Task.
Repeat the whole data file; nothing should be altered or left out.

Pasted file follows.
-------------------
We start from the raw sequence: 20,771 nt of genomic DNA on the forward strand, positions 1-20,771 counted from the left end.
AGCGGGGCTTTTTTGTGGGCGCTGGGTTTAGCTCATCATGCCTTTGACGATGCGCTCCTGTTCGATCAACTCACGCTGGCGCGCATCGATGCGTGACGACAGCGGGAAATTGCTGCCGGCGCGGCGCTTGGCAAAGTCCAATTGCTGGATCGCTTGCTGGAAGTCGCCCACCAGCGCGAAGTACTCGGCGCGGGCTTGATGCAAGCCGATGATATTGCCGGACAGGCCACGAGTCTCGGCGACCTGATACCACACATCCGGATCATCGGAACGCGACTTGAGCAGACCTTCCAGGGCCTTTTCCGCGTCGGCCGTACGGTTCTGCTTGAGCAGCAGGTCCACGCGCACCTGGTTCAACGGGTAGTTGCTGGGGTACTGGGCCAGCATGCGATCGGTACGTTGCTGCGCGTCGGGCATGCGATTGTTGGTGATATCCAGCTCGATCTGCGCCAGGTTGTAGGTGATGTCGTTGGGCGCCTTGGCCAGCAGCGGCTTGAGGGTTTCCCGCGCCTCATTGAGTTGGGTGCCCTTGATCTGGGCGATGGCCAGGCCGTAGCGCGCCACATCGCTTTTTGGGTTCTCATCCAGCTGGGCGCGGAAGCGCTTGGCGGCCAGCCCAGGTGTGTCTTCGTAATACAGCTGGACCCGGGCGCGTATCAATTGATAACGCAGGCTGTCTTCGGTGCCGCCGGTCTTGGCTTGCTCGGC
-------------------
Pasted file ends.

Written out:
We start from the raw sequence: 20,771 nt of genomic DNA on the forward strand, positions 1-20,771 counted from the left end.
AGCGGGGCTTTTTTGTGGGCGCTGGGTTTAGCTCATCATGCCTTTGACGATGCGCTCCTGTTCGATCAACTCACGCTGGCGCGCATCGATGCGTGACGACAGCGGGAAATTGCTGCCGGCGCGGCGCTTGGCAAAGTCCAATTGCTGGATCGCTTGCTGGAAGTCGCCCACCAGCGCGAAGTACTCGGCGCGGGCTTGATGCAAGCCGATGATATTGCCGGACAGGCCACGAGTCTCGGCGACCTGATACCACACATCCGGATCATCGGAACGCGACTTGAGCAGACCTTCCAGGGCCTTTTCCGCGTCGGCCGTACGGTTCTGCTTGAGCAGCAGGTCCACGCGCACCTGGTTCAACGGGTAGTTGCTGGGGTACTGGGCCAGCATGCGATCGGTACGTTGCTGCGCGTCGGGCATGCGATTGTTGGTGATATCCAGCTCGATCTGCGCCAGGTTGTAGGTGATGTCGTTGGGCGCCTTGGCCAGCAGCGGCTTGAGGGTTTCCCGCGCCTCATTGAGTTGGGTGCCCTTGATCTGGGCGATGGCCAGGCCGTAGCGCGCCACATCGCTTTTTGGGTTCTCATCCAGCTGGGCGCGGAAGCGCTTGGCGGCCAGCCCAGGTGTGTCTTCGTAATACAGCTGGACCCGGGCGCGTATCAATTGATAACGCAGGCTGTCTTCGGTGCCGCCGGTCTTGGCTTGCTCGGC